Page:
Indie Runner Carries South Sudan's Hopes
Guor Marial waves the Olympic flag now, but the country hopes to fly its own colors in 2016.
That's because, he says, growing up in Southern Sudan, he used to run for his life. During the country's decadeslong civil war between the Northern government and Southern rebels, Marial, 28, saw many family members die at the hands of federal forces. He was also kidnapped twice before a 2005 peace deal ended the war in which more than 1.5 million people died.
Last July, South Sudan successfully seceded from Sudan. Now Marial is set to run against more than 100 other participants in Sunday's Olympic marathon -- but not under the newly independent nation's colors. The landlocked, oil-rich East African country missed out on being part of the games because there was little time to complete the lengthy process to be recognized by the International Olympic Committee.
For South Sudan Sports Minister Cirino Hiteng Ofuho, not being able to fly the country's new flag over the Olympic Stadium is a bitter pill to swallow. After all, he said, the nation was very quickly welcomed into the United Nations, the African Union, the powerful international soccer body FIFA and the African soccer organization. He says that the delay in being recognized by the IOC is "disappointing."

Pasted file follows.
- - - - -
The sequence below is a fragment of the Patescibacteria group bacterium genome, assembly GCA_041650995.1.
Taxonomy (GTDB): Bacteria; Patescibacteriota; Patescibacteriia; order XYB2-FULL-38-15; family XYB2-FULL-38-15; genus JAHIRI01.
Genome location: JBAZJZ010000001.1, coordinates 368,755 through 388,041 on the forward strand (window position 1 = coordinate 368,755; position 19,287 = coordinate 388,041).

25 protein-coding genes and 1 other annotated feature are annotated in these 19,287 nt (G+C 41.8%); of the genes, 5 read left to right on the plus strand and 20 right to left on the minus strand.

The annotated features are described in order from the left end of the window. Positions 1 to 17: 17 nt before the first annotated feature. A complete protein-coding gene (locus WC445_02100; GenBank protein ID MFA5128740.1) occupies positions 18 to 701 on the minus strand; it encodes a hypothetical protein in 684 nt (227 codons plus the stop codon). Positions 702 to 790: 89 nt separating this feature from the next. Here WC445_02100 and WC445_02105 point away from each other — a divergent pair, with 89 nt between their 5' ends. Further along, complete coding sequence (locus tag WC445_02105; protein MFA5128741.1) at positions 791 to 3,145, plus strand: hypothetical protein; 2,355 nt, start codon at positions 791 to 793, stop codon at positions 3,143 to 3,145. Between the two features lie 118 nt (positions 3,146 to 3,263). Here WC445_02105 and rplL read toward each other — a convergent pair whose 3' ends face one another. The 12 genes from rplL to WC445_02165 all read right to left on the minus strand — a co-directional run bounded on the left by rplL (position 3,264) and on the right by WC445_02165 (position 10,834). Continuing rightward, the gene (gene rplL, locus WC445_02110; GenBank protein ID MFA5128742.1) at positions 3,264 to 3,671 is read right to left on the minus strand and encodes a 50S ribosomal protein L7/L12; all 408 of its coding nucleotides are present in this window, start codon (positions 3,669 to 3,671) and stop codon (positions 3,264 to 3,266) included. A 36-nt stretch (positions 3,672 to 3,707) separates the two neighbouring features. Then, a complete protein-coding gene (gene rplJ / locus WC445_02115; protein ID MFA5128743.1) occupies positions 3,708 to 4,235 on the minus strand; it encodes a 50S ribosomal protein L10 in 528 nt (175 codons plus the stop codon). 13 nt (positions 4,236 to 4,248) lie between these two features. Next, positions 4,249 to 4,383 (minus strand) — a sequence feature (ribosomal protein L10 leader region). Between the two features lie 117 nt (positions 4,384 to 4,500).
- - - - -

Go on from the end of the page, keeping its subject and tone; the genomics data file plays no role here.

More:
"The process takes two years, and we are just one year independent now," he told The Root. "And so that already has hampered our efforts to participate in these Olympics, even if we had prepared a few athletes in the Paralympic Games in basketball."
The IOC suggested that Marial run for Sudan, but he refused. Instead he chose to compete as an independent -- one of four athletes chosen by the IOC -- under the Olympic flag. Though Marial fled Sudan at 15 and attended Iowa State University after arriving in the U.S. as a refugee in 2001, he hasn't yet received U.S. citizenship, so he can't compete as an American.
"For me it means a lot to glorify the people who died for their freedom and people who lost their lives, including 28 members of my family and relatives," he told Reuters. "Their spirit is what allows me to get up every single day, put on my shoes and train to honor them."